We good? Cool. Let’s resume with the regular schedule…

The premise of an Airbnb Management Company

I’ve already written a girthy blog post on Airbnb management companies which will, for sure, bore your socks off, so I won’t retrace my steps. But for the sake of making this blog post complete – in case you’re jumping in feet first without any real context – let me give you a general overview of Airbnb management companies. For those of you already in the loop, you can skip straight to the Hostmaker case study.

An Airbnb management company like Hostmaker takes over the management of your property, and then manages a revolving door of incoming and outgoing short-term guests/occupants, which they source through various holiday rental marketplaces like Airbnb & and then rigorously vet each and every applicant. The level of management can range product by product and company by company, but they all generally provide the following services:

  • Marketing and guest acquisition i.e. management of all advertising on holiday and short-let marketplaces like Airbnb and to fulfil guest bookings;
  • Management of reservations, and guest check-ins, which includes meeting and greeting;
  • Professional housekeeping services;
  • Repairs & maintenance management;
  • Buying and repairing broken items;
  • Regular pricing review to maximise returns;
  • Optional cost-effective in-house interior design makeovers, which drag gloomy properties up from the pits of hell, to help maximise returns.

Essentially, think fully-managed letting agent with a healthy dose of hotel concierge and housekeeping services. However, it must be noted, some management companies are better than others at providing the whole “hotel experience”; HostMaker has partnered with Marriott, so they really focus on it, probably more so than the other companies (which was one of the reasons my friend chose Hostmaker). Needless to say, whether you need to provide that level of hospitality in order to maximise returns will really depend on your property’s location and target audience.

A real case study of Hostmaker’s Management Service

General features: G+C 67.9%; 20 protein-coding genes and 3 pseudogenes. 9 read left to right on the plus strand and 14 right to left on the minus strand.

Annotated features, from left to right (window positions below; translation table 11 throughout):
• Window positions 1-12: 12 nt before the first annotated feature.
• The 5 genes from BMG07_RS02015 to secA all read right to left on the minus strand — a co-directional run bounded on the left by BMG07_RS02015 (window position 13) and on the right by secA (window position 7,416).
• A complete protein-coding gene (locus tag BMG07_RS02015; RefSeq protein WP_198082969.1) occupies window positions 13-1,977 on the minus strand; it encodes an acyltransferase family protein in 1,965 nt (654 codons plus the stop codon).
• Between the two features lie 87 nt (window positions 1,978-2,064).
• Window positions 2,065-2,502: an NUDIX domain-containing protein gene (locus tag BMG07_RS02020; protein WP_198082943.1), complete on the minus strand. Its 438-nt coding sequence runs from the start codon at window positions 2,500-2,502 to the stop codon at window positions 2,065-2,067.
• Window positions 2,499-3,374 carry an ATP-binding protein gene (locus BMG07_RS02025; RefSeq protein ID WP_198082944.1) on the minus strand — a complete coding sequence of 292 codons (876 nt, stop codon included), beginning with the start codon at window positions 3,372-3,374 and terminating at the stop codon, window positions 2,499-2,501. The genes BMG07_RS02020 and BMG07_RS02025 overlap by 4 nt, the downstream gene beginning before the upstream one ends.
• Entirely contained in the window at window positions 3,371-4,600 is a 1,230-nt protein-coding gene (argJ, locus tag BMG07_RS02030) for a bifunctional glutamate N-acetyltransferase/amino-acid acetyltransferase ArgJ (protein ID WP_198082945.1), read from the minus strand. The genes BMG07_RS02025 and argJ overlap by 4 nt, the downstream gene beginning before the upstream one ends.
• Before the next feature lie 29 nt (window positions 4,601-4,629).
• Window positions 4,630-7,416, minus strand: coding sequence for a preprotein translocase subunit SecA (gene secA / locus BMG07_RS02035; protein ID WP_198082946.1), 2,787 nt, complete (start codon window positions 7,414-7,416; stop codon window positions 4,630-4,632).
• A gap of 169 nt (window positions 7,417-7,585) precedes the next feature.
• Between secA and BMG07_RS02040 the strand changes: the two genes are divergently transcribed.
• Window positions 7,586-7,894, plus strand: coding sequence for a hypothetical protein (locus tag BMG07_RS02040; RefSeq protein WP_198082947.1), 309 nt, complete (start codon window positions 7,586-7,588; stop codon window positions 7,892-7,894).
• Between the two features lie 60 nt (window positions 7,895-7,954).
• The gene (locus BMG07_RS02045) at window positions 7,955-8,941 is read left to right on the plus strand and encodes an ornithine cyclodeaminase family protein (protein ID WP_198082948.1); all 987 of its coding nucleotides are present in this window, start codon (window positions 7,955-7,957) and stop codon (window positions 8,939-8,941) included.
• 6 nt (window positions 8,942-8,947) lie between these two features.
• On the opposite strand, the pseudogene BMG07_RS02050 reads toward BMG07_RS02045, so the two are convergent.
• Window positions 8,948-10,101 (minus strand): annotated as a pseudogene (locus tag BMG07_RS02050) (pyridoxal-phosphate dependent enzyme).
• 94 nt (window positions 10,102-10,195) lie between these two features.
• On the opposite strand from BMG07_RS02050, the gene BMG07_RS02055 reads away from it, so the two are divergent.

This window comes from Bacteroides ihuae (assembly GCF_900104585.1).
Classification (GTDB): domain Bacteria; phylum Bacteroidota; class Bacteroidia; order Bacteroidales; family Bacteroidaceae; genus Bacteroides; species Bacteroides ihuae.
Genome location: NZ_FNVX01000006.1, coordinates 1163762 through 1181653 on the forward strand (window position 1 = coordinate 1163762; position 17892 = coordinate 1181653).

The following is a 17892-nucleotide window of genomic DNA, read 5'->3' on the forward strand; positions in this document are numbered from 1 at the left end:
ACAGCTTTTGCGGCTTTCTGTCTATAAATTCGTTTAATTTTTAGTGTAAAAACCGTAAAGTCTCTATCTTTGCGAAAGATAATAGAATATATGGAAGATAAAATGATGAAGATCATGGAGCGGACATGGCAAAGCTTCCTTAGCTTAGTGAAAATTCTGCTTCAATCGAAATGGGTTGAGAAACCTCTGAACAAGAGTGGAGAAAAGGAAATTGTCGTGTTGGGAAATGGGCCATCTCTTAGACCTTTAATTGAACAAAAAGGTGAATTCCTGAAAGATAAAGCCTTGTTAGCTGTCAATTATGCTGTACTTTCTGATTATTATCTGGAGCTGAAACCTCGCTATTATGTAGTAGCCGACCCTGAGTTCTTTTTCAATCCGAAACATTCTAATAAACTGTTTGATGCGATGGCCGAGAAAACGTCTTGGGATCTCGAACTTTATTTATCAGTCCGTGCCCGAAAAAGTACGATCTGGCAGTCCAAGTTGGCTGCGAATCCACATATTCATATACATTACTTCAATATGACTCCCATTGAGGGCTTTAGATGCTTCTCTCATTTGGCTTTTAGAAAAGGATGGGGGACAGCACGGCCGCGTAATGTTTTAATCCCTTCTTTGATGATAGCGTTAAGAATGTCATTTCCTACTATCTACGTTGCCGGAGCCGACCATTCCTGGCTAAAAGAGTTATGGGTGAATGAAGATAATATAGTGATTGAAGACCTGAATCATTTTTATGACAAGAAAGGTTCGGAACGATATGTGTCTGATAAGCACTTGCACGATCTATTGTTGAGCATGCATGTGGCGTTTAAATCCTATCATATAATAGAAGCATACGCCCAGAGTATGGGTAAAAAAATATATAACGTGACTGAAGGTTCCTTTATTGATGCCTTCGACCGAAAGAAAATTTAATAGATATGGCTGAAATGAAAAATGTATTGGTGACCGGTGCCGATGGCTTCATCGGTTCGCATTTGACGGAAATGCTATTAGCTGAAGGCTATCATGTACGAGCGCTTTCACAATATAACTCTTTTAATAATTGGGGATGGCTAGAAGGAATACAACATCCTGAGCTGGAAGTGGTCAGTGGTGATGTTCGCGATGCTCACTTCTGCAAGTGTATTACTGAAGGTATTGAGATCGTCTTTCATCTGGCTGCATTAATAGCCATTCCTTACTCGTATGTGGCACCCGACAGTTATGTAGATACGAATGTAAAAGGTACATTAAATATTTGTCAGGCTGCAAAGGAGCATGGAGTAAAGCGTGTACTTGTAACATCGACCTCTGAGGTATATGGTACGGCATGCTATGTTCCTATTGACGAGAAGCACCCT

I’m actually finding it tedious continually referring to my friend as “my friend”, so I’m going to refer to him as Basil from now on, even though he probably wouldn’t even mind if I used his real name. But for some profoundly spiritual reason, Basil feels right, and I’m not one to question my piss-poor intuition. Plus, he actually kinda’ looks like a Basil. It’s all worked out for the best, really.

Basil it is.

Hostmaker’s service

Firstly, let’s quickly take a bird’s-eye view of the services Hostmaker offer as an Airbnb management company…

ServiceRatingServicesAreasPrice from


TrustPilot Reviews

  • Markets on airbnb, HomeAway,, tripadvisor, onefinestay + more
  • Manages Profiles & Listings
  • Professional Photography
  • 24/7 guest support
  • Interior Design service
  • Housekeeping
  • Property Maintenance
  • 24/7 Key Exchange
  • Fixed Monthly revenue pricing plan available

  • London
Visit Website

Please note, I try my best to keep the information up-to-date, but you should read the T&C’s from the service providers’ website for the most up-to-date information.

The Property (so you have some context)

Basement apartment near Oxford Circus. Two bedrooms, two bathrooms, sleeps four.

Yes, it’s fabulous! *flicks hair*

Hostmaker’s Projections & Proposition

During the initial consultation – before Basil signed his life away – Hostmaker advised him that although the prime location of his apartment was fantastic, he wasn’t making the most of his asset, and by implementing a few key changes, they estimated to increase his earnings by +50% per month:

  • Key change 1) Interior Design makeover – Hostmaker’s interior design team provided a consultation and a full design and decor service to revamp the property with a clean, modern and stylish aesthetic (pictures below!).

    This actually set Basil back a juicy £6k, but apparently it was essential to maximise the potential income!